Etymologically, it breaks down thusly:I note in passing the connection between being "foreign" and "going astray" -- but this is a point peculiar to the original Chinese term (and observe the irony that 외국인 (wei-guk-in) is a foreign term, borrowed from the Chinese language). Gomushin Girl's main point is that the term 외국인 (wei-guk-in) does not intrinsically refer to a non-Korean.
外/외/wei/outside (same as in 외출: outing and 외도: go astray/wrong course)
The question is whether the 國 component should be seen as possessive, as "my country" in reference to the speaker. In that case, then yes, calling all non-Koreans "foreigner" would be the correct way to use this word. However, I'm inclined to agree with HJH in that this use is unthinking and provincial, and not intrinsic. There are Koreans who are linguistically cautious and avoid using the word indiscriminately, and then there are Koreans for whom it works for any non-Korean, anywhere, anytime.
The equally learned Sonagi, however, differs a bit on this point (transliterations and translations added):
Your wife and daughter are correct that the dictionary definition allows for this usage, but I have only ever heard or read Koreans using the words 외국인 (wei-guk-in) and 외국사람 (wei-guk sa-ram, i.e., "foreign person") to refer to non-Koreans. Even ethnic Korean residents and citizens of foreign countries are usually distinguished as 한인 (han-in, i.e., Korean person), 한국계 (han-guk-gye, i.e., "ethnic Korean"), 교포 (gyo-po, i.e., "overseas Korean"), and 동포 (dong-po, i.e., "overseas Korean").Sonagi may be correct about my wife and daughter, but I have also asked my class of about 25 students at Ewha Womans University, and these young native speakers agreed that 외국인 (wei-guk-in) can refer to Koreans as well as to non-Koreans, so the younger generation might hold more flexible views. (Or they might have been telling me what they thought that I wanted to hear.)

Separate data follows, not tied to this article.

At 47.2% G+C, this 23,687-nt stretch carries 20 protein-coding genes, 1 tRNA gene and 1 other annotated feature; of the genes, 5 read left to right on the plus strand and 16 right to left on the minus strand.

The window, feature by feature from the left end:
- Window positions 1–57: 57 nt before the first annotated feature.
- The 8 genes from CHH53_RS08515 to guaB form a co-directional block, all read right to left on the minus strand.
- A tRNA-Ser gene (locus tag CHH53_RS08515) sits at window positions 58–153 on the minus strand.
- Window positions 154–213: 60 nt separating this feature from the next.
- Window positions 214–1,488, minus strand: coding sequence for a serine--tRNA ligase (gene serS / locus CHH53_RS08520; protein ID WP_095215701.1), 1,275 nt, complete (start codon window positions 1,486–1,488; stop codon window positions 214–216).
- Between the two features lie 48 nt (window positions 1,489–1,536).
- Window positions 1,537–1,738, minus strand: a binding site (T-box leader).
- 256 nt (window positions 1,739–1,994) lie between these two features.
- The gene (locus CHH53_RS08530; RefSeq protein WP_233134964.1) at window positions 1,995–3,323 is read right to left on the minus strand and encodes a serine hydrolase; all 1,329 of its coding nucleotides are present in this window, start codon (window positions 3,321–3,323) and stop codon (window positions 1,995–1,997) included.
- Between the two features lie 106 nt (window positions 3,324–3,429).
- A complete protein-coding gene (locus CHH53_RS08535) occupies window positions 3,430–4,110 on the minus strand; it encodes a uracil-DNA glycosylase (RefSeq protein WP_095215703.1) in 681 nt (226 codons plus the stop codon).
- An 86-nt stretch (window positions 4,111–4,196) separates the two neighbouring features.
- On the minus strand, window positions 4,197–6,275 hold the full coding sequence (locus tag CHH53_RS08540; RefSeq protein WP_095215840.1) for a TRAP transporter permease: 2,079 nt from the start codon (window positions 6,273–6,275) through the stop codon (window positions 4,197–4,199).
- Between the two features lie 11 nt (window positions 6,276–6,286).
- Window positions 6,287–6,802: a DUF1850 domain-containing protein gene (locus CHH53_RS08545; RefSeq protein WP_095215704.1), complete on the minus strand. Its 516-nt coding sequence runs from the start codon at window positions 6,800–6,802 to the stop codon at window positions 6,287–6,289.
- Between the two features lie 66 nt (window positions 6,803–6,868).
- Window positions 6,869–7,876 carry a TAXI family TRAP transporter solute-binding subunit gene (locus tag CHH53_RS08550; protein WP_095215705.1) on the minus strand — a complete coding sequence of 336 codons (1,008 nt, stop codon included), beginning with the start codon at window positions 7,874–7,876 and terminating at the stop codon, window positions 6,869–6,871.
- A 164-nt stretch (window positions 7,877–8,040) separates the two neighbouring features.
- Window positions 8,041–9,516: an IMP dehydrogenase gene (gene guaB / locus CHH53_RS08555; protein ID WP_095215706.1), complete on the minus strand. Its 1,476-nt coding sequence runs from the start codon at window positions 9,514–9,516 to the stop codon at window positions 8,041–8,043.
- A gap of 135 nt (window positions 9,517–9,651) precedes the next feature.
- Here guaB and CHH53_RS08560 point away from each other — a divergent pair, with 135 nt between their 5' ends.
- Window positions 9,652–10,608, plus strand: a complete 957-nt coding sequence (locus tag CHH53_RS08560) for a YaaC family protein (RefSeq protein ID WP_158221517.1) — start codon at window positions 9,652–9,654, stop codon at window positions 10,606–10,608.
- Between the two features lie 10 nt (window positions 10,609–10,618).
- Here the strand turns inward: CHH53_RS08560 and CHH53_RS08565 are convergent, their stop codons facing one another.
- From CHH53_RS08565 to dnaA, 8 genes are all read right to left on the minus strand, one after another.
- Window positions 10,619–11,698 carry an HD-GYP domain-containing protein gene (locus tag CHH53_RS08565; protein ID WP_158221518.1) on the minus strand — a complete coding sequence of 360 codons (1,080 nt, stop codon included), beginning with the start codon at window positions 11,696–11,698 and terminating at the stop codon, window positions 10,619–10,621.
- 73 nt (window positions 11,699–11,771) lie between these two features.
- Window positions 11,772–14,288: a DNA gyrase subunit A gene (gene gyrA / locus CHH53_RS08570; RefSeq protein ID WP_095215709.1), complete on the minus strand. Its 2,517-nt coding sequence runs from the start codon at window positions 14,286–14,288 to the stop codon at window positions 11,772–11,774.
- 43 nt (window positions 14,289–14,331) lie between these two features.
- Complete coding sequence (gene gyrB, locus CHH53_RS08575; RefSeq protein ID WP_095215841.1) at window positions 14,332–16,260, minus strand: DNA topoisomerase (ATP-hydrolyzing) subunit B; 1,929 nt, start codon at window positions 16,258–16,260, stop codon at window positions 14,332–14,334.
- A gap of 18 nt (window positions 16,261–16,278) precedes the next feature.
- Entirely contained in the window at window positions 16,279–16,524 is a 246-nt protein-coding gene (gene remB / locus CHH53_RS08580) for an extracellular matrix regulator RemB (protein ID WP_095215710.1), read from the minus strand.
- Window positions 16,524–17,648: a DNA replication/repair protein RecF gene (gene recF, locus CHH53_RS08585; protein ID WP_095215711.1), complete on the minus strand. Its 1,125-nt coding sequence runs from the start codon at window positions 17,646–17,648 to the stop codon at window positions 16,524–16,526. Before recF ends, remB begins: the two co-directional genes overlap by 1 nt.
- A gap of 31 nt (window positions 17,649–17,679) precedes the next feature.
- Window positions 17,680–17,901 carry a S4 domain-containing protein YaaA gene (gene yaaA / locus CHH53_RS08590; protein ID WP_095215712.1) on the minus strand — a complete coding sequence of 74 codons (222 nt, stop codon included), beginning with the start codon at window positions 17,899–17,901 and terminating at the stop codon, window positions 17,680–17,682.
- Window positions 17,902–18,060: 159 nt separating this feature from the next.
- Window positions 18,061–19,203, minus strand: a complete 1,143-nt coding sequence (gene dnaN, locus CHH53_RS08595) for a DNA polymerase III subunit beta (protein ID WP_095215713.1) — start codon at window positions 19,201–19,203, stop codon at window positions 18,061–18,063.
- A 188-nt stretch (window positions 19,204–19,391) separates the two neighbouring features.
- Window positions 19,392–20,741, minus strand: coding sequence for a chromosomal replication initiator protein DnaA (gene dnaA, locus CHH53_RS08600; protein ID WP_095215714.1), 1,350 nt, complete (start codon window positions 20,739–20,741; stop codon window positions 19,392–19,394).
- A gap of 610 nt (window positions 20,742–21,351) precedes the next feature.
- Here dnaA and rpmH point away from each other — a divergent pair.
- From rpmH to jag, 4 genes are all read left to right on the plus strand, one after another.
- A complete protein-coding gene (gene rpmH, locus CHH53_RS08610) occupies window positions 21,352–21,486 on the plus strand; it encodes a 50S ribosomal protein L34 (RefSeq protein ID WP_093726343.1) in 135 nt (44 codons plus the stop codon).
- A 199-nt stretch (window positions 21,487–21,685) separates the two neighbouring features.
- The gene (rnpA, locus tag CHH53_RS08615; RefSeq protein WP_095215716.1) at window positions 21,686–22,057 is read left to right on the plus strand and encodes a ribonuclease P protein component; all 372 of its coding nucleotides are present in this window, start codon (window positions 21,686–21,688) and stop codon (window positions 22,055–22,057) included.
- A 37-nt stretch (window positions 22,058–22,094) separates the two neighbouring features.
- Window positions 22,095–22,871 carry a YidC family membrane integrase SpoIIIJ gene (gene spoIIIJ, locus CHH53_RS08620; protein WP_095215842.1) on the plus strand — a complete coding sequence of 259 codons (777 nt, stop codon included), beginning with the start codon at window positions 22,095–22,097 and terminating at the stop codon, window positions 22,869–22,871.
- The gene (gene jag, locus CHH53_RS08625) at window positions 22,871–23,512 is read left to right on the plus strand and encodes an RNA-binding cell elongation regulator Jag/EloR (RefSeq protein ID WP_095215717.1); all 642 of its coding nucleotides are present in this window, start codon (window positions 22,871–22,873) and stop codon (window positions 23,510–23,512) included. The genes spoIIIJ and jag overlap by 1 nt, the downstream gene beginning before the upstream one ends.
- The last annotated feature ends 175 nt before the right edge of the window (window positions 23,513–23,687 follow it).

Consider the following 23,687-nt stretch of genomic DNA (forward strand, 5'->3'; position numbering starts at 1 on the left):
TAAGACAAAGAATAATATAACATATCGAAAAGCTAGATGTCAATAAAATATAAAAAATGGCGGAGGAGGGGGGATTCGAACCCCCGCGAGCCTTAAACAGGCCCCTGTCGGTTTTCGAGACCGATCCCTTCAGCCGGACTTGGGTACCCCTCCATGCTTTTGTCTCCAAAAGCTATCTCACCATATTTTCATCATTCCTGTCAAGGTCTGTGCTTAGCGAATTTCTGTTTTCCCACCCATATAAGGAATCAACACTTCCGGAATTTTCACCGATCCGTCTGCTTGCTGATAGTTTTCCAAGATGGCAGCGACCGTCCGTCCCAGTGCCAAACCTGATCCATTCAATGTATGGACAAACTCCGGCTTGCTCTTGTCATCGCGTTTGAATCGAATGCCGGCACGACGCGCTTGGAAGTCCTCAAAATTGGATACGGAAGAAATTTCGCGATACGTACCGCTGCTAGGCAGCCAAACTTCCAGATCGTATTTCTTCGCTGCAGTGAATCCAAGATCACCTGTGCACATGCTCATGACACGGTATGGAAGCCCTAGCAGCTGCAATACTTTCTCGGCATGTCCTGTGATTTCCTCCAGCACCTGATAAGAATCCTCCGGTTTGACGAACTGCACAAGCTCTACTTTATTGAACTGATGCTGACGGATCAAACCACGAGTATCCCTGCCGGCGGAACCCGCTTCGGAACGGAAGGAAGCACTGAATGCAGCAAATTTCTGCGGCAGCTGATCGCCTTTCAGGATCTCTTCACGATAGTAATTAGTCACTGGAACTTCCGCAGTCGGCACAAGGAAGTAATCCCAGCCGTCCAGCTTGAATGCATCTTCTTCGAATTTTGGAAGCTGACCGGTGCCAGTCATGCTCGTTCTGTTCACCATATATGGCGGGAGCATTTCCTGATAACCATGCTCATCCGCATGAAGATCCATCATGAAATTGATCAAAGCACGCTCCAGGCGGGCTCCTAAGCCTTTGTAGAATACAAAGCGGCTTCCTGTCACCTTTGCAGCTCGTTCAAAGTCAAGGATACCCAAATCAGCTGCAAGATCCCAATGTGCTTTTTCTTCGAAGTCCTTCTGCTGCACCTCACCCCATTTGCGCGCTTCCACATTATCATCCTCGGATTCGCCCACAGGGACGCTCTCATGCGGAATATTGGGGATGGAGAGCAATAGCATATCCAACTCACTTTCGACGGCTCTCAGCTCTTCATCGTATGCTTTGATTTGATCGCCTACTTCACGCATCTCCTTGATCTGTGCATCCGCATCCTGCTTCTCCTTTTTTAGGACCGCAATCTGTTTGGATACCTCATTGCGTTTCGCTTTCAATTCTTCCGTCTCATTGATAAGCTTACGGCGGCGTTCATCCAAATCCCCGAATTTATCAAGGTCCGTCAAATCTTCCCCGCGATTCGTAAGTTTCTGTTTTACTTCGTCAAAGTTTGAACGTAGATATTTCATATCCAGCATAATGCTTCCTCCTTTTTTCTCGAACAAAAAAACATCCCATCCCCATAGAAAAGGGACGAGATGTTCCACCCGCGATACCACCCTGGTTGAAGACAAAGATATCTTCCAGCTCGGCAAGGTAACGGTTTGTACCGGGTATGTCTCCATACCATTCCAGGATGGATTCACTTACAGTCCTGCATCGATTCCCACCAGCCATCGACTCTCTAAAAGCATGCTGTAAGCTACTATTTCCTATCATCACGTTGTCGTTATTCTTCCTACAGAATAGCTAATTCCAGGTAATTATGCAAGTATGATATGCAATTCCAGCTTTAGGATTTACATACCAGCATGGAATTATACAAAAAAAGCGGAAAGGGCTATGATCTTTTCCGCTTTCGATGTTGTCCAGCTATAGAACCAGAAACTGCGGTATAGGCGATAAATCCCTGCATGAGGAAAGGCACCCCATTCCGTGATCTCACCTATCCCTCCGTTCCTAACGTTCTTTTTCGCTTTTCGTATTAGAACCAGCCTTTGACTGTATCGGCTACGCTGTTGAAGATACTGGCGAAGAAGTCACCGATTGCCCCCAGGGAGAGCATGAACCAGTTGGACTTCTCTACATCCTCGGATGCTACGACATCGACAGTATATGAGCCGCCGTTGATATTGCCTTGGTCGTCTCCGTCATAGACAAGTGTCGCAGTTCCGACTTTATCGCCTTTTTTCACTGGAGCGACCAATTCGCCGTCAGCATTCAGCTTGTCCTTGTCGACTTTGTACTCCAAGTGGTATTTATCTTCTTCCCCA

Unlike English speakers, Koreans will refer to a non-Korean as a "foreigner" even when the nationality is known. While retelling experiences abroad, Koreans have called Australians, Canadians, and Americans "foreigners." The Koreans knew these people were locals. An English speaker would refer to a German, a Japanese, or a Mexican as such and never use the word "foreigner" to refer to specific person of a specific nationality. Koreans will, too, but they will also call specific persons of a specific known nationality "foreigners."
The general Korean worldview can be thought of as a Venn diagram. In one circle are ethnic Koreans with Korean citizenship. In the other, are non-ethnic Koreans with foreign citizenship. In the middle are ethnic Koreans with foreign citizenship and Korean citizens with partial or non-Korean ancestry. Because your wife and children are part of a multicultural family, their worldview is probably not representative or typical of Koreans.
Language use reflects how people think, I suppose, and while many (perhaps most) Koreans may still speak as if "foreignness" were an essential quality of non-Koreans, the term 외국인 (wei-guk-in) can be used more flexibly (as the Chinese linguistic roots demonstrate) and is perhaps coming to be used to refer to Koreans in some contexts . . . but more investigation is needed on this intriguing point.
I lack the Korean linguistic skills for this sort of research endeavor, but I think that a good, concrete question to ask individual Koreans would be the following (composed with the help of my daughter, Sa-Rah):
Could you, as a Korean visiting a non-Korean country, say, "이 나라에서 나는 외국인이다" (e nara-esuh na-nun wei-guk-in e-da, i.e., "I am a foreigner in this country")?With appreciation to my daughter Sa-Rah for the Korean sentence, apology to Korean experts for my poor transliteration, and appeal to everyone interested for their additional insights on this vexed cultural-linguistic issue.